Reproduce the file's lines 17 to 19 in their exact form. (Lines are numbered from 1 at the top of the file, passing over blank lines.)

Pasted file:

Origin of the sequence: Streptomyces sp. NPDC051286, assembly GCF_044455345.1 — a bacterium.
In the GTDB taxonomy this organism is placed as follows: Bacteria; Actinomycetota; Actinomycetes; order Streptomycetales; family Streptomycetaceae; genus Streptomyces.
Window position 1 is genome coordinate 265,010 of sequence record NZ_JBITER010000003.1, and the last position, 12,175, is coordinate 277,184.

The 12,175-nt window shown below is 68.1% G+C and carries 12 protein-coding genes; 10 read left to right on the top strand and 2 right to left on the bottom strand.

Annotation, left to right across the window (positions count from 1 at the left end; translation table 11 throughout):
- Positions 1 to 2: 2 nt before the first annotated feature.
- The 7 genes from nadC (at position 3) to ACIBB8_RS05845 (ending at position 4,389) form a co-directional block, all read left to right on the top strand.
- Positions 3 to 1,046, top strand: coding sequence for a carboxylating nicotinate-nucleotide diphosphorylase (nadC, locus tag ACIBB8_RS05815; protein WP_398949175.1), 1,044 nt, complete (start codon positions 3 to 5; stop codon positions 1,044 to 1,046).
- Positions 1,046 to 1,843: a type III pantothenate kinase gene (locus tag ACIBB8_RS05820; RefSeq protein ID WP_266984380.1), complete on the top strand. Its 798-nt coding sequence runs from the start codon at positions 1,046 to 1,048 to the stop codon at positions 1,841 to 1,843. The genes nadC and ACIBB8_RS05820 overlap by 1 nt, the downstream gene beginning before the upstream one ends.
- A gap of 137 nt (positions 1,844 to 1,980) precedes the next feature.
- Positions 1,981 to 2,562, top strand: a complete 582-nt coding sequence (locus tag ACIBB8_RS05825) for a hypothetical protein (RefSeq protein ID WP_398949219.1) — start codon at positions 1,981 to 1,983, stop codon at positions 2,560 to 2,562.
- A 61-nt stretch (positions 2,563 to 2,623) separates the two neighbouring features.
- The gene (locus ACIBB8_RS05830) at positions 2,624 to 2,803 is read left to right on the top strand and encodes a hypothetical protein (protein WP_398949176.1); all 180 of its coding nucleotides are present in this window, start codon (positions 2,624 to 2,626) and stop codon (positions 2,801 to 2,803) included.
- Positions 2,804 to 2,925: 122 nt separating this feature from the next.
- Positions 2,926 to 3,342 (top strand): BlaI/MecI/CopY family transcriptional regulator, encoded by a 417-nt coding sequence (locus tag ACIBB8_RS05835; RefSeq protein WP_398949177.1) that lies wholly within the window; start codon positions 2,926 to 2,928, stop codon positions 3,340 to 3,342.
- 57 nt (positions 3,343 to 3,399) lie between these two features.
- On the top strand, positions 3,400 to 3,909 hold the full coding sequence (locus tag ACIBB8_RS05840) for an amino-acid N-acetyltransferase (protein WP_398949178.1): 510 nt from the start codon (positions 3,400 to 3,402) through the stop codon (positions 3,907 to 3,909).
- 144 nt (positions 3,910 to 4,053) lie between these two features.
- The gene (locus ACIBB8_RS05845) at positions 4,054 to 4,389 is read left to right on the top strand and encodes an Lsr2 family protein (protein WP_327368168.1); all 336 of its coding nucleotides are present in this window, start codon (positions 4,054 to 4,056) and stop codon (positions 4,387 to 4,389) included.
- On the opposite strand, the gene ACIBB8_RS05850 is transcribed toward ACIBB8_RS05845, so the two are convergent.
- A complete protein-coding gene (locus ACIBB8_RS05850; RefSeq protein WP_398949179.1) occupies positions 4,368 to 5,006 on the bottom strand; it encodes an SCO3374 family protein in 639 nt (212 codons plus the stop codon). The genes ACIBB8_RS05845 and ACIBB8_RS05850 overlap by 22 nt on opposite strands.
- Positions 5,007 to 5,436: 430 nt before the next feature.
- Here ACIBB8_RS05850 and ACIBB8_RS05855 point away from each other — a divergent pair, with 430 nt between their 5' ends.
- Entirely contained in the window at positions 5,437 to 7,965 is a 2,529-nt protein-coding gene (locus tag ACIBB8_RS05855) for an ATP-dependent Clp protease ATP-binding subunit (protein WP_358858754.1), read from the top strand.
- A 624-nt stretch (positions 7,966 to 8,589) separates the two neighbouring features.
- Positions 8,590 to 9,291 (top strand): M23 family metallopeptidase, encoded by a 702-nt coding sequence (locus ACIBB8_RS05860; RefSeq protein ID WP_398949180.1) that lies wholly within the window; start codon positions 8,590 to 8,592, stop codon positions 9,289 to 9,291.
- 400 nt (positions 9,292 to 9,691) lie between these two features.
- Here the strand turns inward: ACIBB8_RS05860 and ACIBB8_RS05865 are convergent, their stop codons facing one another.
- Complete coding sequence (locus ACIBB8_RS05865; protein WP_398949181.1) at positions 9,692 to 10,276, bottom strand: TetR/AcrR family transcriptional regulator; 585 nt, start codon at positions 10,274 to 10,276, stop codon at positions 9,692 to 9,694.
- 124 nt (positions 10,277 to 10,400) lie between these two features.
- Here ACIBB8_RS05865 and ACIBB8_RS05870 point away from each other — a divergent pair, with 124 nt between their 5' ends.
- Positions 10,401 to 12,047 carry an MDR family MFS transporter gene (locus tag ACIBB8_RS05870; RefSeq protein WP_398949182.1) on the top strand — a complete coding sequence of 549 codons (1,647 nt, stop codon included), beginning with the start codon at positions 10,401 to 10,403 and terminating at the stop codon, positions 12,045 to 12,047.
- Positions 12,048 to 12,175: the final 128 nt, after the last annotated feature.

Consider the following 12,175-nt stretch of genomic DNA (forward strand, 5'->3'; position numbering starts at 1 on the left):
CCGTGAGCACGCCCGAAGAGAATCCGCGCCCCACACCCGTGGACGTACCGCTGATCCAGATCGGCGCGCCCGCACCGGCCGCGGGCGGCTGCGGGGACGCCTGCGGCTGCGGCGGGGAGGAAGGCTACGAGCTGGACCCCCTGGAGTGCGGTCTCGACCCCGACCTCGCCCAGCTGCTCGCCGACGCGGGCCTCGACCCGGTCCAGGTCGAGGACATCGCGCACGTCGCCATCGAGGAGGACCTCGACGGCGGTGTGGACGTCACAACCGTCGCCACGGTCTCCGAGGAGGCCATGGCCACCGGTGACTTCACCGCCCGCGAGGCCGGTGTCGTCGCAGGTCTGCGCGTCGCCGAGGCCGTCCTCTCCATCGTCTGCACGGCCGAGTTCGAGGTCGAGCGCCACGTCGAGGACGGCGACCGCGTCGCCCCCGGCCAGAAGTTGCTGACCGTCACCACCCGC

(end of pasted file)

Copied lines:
- On the top strand, positions 3,400 to 3,909 hold the full coding sequence (locus tag ACIBB8_RS05840) for an amino-acid N-acetyltransferase (protein WP_398949178.1): 510 nt from the start codon (positions 3,400 to 3,402) through the stop codon (positions 3,907 to 3,909).
- 144 nt (positions 3,910 to 4,053) lie between these two features.
- The gene (locus ACIBB8_RS05845) at positions 4,054 to 4,389 is read left to right on the top strand and encodes an Lsr2 family protein (protein WP_327368168.1); all 336 of its coding nucleotides are present in this window, start codon (positions 4,054 to 4,056) and stop codon (positions 4,387 to 4,389) included.